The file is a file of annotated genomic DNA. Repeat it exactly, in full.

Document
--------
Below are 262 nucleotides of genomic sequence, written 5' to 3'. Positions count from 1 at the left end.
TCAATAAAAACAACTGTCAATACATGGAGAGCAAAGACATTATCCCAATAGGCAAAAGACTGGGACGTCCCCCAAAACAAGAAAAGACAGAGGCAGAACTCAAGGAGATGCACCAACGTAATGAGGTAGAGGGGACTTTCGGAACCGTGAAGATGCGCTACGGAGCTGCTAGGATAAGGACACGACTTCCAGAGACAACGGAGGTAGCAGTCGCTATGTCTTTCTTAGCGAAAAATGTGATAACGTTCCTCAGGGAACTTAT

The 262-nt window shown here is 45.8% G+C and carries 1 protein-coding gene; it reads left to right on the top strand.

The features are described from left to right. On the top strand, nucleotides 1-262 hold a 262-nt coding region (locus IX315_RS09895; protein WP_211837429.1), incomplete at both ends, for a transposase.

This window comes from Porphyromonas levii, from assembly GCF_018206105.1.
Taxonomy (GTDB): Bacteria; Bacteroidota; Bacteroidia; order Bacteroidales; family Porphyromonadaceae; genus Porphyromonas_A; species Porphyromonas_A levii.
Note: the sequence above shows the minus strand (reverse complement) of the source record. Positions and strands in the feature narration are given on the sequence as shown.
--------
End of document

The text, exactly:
Below are 262 nucleotides of genomic sequence, written 5' to 3'. Positions count from 1 at the left end.
TCAATAAAAACAACTGTCAATACATGGAGAGCAAAGACATTATCCCAATAGGCAAAAGACTGGGACGTCCCCCAAAACAAGAAAAGACAGAGGCAGAACTCAAGGAGATGCACCAACGTAATGAGGTAGAGGGGACTTTCGGAACCGTGAAGATGCGCTACGGAGCTGCTAGGATAAGGACACGACTTCCAGAGACAACGGAGGTAGCAGTCGCTATGTCTTTCTTAGCGAAAAATGTGATAACGTTCCTCAGGGAACTTAT

The 262-nt window shown here is 45.8% G+C and carries 1 protein-coding gene; it reads left to right on the top strand.

The features are described from left to right. On the top strand, nucleotides 1-262 hold a 262-nt coding region (locus IX315_RS09895; protein WP_211837429.1), incomplete at both ends, for a transposase.

This window comes from Porphyromonas levii, from assembly GCF_018206105.1.
Taxonomy (GTDB): Bacteria; Bacteroidota; Bacteroidia; order Bacteroidales; family Porphyromonadaceae; genus Porphyromonas_A; species Porphyromonas_A levii.
Note: the sequence above shows the minus strand (reverse complement) of the source record. Positions and strands in the feature narration are given on the sequence as shown.